LaVena Lynn Johnson or even try to hide the fact superior officers and
the DOJ covered up her rape/murder by labeling it a suicide, well…
Even Human Trafficking is flourishing because only those who have $$$ and plenty of $$$ are able to purchase, "sex slaves." It's all about enjoyment for the powerful and until the 2nd Coming of Christ it will never change. Where is Lorena Bobbit when you need her?

Editor: Amen to that last line, but let's never lose hope, thanks Luke!


Dexter July 13, 2012 6:30 pm (Pacific time)

F*cking "A" and rightly so. Well put YKW. Tim get this guy on the staff page. So far everything I have read when it comes to his comments , hits the nail right in the head.

Tim King: He's totally with us and on the staff page, I also have a front page feature item that we will use from time to time.  He is teaching me a great deal, beautiful evolution.


You know who you are July 13, 2012 6:00 pm (Pacific time)

Exactly . Myself saying poetic justice does not mean to say I agree with that. What you have just said on the reply is what I was referring to 100 percent . Think of the audacity of them releasing such people out after knowing they have done such a vile act is frighting . By letting this happen in jails or prisons will not improve the person that is being released (wether it be the perpetrator or the victim . I think the prison itself should take responsibility for their so called Rehabilitation act. The reason over 50 percent reoffend is because of the in-house treatment of the Prison itself . Then they wonder why everything goes so wrong ??!!. I think places like this , the same goes for foster care and so on should be strictly evaluated (non government related)n.If those people lose control for psychological reasons due to their environment, I think the people responsible for looking after them should take take the rap .
Psychological evaluation should also be included when it comes to people being released (by an independent entity ) . Prisons are just not regulated enough to insure that these people , wether guilty or not are mentally sane when being released . And if not , like I said before , those people should have a right to take action against that prison.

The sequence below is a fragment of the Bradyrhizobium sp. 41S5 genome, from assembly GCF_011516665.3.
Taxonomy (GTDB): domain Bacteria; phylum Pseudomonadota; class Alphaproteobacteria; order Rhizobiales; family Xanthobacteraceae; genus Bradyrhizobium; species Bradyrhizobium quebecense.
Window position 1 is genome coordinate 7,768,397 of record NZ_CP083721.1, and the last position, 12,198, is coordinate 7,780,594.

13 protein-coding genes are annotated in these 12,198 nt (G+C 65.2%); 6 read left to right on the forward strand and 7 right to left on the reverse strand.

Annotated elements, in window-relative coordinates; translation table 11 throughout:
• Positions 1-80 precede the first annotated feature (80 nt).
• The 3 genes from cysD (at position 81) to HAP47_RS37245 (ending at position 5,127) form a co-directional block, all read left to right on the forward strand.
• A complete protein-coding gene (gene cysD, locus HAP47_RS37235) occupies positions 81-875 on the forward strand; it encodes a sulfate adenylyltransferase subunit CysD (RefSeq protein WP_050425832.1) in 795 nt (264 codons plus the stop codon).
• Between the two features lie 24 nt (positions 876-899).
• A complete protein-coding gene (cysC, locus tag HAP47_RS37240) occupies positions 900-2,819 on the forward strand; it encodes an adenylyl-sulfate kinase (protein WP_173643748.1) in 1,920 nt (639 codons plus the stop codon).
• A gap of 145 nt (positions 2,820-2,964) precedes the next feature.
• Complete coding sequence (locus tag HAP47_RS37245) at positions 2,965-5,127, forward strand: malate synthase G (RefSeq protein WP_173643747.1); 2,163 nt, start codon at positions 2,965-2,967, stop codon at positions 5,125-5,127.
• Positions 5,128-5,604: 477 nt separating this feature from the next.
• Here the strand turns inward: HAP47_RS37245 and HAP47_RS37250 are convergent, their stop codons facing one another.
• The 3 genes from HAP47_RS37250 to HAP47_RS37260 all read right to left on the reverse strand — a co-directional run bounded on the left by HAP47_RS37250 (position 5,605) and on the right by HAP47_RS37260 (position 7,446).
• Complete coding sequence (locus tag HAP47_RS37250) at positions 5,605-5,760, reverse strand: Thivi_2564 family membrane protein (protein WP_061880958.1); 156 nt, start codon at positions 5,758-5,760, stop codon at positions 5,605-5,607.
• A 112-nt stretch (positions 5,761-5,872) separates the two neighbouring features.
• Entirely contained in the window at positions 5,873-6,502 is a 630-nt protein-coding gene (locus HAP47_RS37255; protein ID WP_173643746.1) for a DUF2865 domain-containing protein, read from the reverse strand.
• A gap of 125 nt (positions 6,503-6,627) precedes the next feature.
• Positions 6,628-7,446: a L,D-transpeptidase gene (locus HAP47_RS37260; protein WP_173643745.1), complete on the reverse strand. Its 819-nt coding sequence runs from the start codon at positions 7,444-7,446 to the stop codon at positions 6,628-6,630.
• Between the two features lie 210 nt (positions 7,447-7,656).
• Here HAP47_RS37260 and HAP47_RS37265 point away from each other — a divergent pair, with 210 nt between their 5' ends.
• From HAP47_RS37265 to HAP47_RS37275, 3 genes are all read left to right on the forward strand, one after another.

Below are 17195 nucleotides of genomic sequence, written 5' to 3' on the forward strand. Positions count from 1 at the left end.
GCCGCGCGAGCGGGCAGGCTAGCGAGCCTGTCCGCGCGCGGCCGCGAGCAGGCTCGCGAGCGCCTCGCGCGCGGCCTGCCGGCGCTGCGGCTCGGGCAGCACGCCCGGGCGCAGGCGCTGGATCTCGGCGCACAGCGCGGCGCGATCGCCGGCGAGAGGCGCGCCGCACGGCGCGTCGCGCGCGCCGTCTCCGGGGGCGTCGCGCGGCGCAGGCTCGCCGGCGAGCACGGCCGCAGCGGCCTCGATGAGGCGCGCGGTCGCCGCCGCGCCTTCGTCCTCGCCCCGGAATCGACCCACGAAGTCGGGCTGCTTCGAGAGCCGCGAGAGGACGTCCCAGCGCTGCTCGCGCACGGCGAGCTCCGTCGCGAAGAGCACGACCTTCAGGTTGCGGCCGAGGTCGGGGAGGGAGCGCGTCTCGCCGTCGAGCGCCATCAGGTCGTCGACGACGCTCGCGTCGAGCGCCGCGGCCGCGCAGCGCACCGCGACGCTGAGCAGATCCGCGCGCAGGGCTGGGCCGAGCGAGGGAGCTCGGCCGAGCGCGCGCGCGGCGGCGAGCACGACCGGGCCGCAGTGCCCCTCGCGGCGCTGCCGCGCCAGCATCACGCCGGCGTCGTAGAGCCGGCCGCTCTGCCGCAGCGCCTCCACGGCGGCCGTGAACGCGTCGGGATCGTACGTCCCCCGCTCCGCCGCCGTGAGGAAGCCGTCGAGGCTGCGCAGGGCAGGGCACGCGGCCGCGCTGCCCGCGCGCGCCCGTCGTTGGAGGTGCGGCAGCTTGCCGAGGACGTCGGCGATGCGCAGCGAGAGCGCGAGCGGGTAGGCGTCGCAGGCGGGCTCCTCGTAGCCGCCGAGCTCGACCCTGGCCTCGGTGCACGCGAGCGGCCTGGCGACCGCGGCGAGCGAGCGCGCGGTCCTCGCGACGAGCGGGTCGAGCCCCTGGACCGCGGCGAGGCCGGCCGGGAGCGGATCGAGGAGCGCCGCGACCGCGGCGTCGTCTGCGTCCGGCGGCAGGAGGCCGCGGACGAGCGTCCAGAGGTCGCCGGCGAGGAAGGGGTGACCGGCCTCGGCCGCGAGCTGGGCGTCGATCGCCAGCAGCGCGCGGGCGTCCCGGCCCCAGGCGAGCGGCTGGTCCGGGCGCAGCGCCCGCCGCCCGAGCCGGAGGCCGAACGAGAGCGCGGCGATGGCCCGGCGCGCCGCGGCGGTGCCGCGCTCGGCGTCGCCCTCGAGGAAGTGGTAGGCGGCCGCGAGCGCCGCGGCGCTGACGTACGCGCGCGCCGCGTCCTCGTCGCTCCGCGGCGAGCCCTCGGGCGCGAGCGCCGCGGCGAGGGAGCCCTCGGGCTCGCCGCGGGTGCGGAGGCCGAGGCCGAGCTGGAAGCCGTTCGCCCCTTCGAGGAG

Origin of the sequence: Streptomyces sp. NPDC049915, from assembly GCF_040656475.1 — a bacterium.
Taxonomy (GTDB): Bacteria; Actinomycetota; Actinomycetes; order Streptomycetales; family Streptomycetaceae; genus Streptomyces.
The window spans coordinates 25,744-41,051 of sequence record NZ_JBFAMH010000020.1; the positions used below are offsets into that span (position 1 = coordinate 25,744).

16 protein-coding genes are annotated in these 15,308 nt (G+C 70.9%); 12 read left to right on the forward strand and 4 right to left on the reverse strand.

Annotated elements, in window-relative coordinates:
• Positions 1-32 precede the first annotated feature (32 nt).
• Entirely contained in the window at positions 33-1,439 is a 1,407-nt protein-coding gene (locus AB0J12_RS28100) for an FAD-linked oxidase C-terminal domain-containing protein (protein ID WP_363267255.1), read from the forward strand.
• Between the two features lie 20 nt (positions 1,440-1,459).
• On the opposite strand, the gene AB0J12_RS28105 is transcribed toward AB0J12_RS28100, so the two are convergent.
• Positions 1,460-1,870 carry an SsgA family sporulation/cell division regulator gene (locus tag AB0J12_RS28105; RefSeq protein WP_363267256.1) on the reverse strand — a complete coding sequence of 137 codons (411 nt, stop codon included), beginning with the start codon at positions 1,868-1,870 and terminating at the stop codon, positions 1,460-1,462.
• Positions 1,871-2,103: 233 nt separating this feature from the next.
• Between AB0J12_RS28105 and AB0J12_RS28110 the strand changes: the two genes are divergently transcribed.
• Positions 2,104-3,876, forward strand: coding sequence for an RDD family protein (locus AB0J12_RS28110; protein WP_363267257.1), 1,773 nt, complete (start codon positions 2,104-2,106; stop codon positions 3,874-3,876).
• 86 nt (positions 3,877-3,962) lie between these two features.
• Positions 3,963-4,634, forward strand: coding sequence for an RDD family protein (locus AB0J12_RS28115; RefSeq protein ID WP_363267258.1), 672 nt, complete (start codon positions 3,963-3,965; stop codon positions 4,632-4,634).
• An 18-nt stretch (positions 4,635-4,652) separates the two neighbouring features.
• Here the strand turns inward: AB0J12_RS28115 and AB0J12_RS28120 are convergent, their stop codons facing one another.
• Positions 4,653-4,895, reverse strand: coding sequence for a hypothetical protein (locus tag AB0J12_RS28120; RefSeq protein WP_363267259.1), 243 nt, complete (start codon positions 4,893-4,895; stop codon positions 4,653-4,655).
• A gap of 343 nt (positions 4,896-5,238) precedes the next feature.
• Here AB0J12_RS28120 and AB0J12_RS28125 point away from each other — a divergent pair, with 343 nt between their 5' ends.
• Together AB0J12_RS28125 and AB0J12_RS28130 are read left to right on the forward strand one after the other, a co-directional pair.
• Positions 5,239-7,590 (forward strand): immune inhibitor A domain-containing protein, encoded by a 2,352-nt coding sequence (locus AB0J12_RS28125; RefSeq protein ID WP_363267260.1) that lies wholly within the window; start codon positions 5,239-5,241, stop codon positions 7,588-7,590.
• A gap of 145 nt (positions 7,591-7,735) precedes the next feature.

Tim I did not mean to say the prisoners were wrong, I meant to say the same as you just suggested

Tim King:  Absolutely, I just thought it was good to clarify as you are here, but I understand you were relaying information, so all good, thanks!


You know who you are July 13, 2012 4:25 pm (Pacific time)

The reason Prisons let this happen "and prison guards witness this all the time" while being told to not say anything is because it's what they call poetic justice . The justification too the prison network behaving in such a way is " self punishment" . They look at this as an "inside" punishment that basically takes care of the prison wardens job of doing anything sadistic back at their prisoners. Call it self gratification "in their eyes" .

Check this out.
I found this that was rather intriguing.
http://www.parentsinaction.net/english/Prison/OWNERS-OF-THE-PRISON-SYSTEM-IN-AMERICA.htm

Editor: I don't doubt that this is allowed to happen, nor do I question whether or not every single person in the system is a more disgusting criminal for this behavior than any people they supervise.  One thing is certain, it is not anything close to poetic and it is also not what I could view as anything close to justice.  What I really think, is that the prison guards like it; I suspect that they enjoy knowing this type of torture is taking place.  I believe there is a place in hell specifically for criminal cops and prison guards- that is their destiny and it makes time on earth look brief..